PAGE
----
Lucy Mary Silcox (1862–1947), teacher and headmistress, and pupil of F. M. Alexander
Silcox took an M.A. in London and the Classical Tripos at Newnham College, Cambridge. She was Headmistress of East Liverpool High School in 1901 and of Dulwich High School from 1901 to 1908. In 1909 she became Headmistress of St. Felix School, Southwold, a girls’ boarding school founded in 1897. She oversaw the construction of several new buildings and the purchase of many acres of land for playing fields and buildings. Her time at St. Felix has been described as a golden age for the school. Silcox was a vegetarian and a strong supporter of women’s suffrage. She retired to Oxford in 1926. As well as referring to Alexander in her lecture to the Ling Association (see below), Silcox co-signed (with Esther Lawrence and A. G. Pite) a letter in 1930 supporting Alexander’s training course which was published in UoS. Silcox arranged for Ethel Webb to teach at St. Felix School, which she did a few times. It was in this connection that Alexander advised Ethel Webb: ‘Don’t do anything you have seen me do.’
Meeting with Lulie Westfeldt
Lulie Westfeldt, in her book, and before she started lessons with Alexander, describes her meeting with Silcox:
In a moment Miss Silcox entered the room. She was to me impressive. Her face, because of her eyes and the personality they showed forth, was striking, almost beautiful. Her carriage was erect and graceful, even though she walked with a slight limp.
She told me that she had had a long series of lessons with Alexander. Her trouble, like mine, had started in some form of paralysis. (A fellow teacher and close friend of Miss Silcox’s whom I met later believed she had had infantile paralysis, although this was not fully established.)
As she told her story I could see why she had stressed the note of privacy. She would not care to speak to a casual outsider about so deep and personal an experience, though she would be willing to speak to another handicapped person seeking help.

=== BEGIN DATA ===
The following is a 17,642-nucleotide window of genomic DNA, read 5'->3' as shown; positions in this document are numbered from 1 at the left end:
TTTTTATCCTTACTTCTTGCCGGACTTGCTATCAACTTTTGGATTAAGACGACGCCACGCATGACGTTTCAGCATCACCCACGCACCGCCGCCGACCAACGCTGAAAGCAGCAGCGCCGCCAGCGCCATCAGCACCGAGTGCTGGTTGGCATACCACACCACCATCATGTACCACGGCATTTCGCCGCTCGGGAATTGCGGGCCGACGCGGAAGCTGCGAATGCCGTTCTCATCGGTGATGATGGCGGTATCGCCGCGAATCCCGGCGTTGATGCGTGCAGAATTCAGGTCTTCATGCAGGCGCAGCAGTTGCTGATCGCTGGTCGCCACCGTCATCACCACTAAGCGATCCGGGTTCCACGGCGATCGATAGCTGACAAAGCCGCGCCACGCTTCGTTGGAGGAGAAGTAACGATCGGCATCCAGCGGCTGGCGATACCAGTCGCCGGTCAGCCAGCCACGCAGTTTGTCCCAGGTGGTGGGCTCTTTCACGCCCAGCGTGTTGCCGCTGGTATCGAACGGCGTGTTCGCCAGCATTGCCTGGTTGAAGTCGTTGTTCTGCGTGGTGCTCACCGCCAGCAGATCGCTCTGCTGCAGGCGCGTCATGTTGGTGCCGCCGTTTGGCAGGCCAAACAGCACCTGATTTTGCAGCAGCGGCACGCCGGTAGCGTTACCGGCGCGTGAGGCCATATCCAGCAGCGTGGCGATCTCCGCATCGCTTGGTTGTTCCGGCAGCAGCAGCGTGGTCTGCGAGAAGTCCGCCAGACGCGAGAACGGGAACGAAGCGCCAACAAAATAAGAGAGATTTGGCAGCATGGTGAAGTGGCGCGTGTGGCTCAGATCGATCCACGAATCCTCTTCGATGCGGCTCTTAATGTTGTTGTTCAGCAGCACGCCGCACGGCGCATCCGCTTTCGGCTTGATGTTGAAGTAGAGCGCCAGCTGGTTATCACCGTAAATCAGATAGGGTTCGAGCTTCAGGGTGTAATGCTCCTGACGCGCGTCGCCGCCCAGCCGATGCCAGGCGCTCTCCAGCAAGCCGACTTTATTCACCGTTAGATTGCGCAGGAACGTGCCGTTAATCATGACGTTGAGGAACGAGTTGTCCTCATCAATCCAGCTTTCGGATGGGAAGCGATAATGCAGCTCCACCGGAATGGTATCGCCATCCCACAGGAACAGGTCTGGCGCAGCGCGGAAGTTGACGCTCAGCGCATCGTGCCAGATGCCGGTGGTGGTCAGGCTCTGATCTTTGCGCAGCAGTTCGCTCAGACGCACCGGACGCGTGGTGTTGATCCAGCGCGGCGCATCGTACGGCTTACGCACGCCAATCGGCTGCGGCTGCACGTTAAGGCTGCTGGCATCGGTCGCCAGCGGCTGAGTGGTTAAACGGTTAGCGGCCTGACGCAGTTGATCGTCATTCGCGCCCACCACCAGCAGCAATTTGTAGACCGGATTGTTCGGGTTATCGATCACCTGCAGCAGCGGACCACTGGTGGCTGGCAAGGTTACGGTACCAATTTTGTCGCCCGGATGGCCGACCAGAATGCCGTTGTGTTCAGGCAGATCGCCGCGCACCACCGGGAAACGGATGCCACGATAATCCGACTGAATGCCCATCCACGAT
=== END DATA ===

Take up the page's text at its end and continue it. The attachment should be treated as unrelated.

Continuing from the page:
‘It was becoming increasingly difficult for me to get out of bed in the morning and dress myself,’ she said. Hers was no slight handicap, I thought, and she had the feeling of knowing she was getting worse, too.
Miss Silcox continued. ‘At the end of a long period of work with Alexander – I went to him for about a year that first time – I was able to go to Switzerland with a friend on my holidays and do some mountain climbing.’
It took me some time to take this in. Then there seemed only one comment to make. ‘Your life was really re-made, Miss Silcox, wasn’t it?’ I asked.
‘Yes,’ she said. She told me that her experience with doctors had been similar to mine, that Alexander’s system was unique. In her opinion he had added to human knowledge.
Lulie Westfeldt writes that this made such an impression on her that it confirmed her decision to have lessons with Alexander.
Silcox’s lecture to the Ling Association, published in 1927, was titled ‘Swedish Gymnastic Teaching - Some Comments by an Onlooker after long Observation.’ She describes Alexander’s technique, quoting Magnus’s discovery that
posture is an active process, that the position of the head determines the disposition of the rest of the body as well as the tone of the musculature throughout the whole body.
She ends the lecture by recommending her audience to read CCC. An extract from the lecture was quoted in UCL, and the lecture was published in full in A Means To An End.